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Wilkommen to my blog - my name is Karin Purshouse, and I'm a doctor in the UK. If you're looking for ramblings on life as a junior doctor, my attempts to dual-moonlight as a scientist and balancing all that madness with a life, you've come to the right place. I'm currently a doctor/research trainee in oncology after spending a year doing research in the USA. All original content is licensed under a Creative Commons Attribution 4.0 International License.

Friday, 21 July 2017

The sneaky approach of Black Wednesday...

Another year in the lab is about to come to an end, and what a whirlwind of a year it's been.  For a clinician scientist-in-training like me, it can often feel like you're treading water rather than actually swimming forwards.  But for the first time, as my last phase of general medical training (Core Medical Training) approaches, I feel I can see the light at the end of the tunnel.
Bungles here, Bungles there, Bungles everywhere!

Do you ever look at yourself in the mirror and wonder how on earth you ended up, well, HERE? Wherever 'here' is for you.  In my case, I'm 29 years old - TWENTY NINE!!  And I'm a doctor, and still quite a junior one, but not a very junior one.  And I'm also a scientist, and still quite a junior one, but I guess also not a very junior one.  Hmm!  And hopefully I'm also a lot of other things - being, as I hope, not entirely defined by my professional roles.  For one thing, I think I've nailed 'the doctor game' with my 3 and half-year-old niece (her idea, not mine!), and my colouring in skills are second to none.  The point is - I've progressed!

 A friend of mine quite wisely pointed out recently that while it can often feel that we are being pulled and pushed along a path we have not designed, ultimately we have made choices that lead us to where we are now.  It's just easy to forget them.  So when I read statistics such as an increase in unfilled junior doctor positions of 31% in one year, I know that's also no accident.  For the training programme I'm soon finishing, they have seen an increase in unfilled posts of nearly 10% in ONE YEAR.  Go one step further back in the career ladder, and only half of doctors completing the foundation programme (sort of like internship programmes) applied to higher training as GPs or specialists.
Dreaming spires, even when the summer sun is hiding
I'm part of a new generation of doctors, unfamiliar to the last, that is taking the scenic route through postgraduate medical training.  I too took a 'gap year' between foundation and specialty training - as did most of my friends at medical school.  Taking time out is not 'wasted time' - we return to training with new skills, new knowledge and new energy.  For me, research offers the opportunity to exercise a different part of my brain and I don't think it makes me a worse medical doctor (as discussed elsewhere in this blog).  For those who take time out to do short term clinical jobs in specialist areas, what they bring back to the table is hugely valuable.  In fact, I recently spoke to a friend who is now finding it difficult to be competitive in applying for a position outside her training programme because they have gone straight through without any time out.  I strongly feel that if the System closes its doors to these creative routes through medicine, those statistics of unfilled training jobs will only become more worrying.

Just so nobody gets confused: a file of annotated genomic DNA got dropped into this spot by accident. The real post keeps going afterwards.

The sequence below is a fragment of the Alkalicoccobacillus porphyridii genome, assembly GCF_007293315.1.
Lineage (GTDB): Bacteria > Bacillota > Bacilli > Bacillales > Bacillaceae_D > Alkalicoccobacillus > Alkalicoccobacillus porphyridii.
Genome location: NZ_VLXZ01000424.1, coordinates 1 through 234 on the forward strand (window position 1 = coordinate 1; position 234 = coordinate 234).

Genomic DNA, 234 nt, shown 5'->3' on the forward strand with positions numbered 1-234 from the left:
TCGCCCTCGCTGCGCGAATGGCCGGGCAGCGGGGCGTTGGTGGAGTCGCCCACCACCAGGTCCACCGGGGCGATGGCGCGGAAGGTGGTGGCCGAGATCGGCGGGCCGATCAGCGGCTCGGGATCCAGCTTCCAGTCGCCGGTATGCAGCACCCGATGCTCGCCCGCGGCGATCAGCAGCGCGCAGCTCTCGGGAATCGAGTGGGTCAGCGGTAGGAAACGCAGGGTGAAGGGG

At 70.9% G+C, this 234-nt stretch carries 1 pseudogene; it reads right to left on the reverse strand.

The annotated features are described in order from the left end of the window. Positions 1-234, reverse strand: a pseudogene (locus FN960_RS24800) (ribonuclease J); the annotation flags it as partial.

I am also part of a generation of doctors who has lived through this contract and NHS reorganisation fiasco.  And of course it's made me think about my priorities - because the system in which I work does not have time to worry about them on my behalf.  For me, having time to cycle, go for a run or play music are things that make a busy working life sustainable.  In the rotation I'm about to start, I got my rota a few weeks in advance, had a degree of choice over which rota I started on and I've already had some very precious annual leave approved.  They sound like little things, but they make me feel like a person with a life.  It's these little things that can make all the difference.  
Hopping from one job to the next...

So as Black Wednesday finds me, I'll be nervous to return full time to the clinical world and leave my cells for someone else to worry about.  My tips for new docs?  Gosh, I can't believe it's five years since it was my first day on the wards.  The top tips I'll be referring to myself are:
1) Ask a zillion questions over the first few days.
2) Learn how to do the basics! Prescribe things, request things - the actual LOGISTICS of doing these things are often the hardest!
3) Learn everyone's name - nurses, cleaners, HCAs, doctors - they are all friends you will need along the way.  

Wherever 'here' is for you this Black Wednesday, good luck - and remember everyone's had a 'first day' :) so be nice whichever side of it you're on!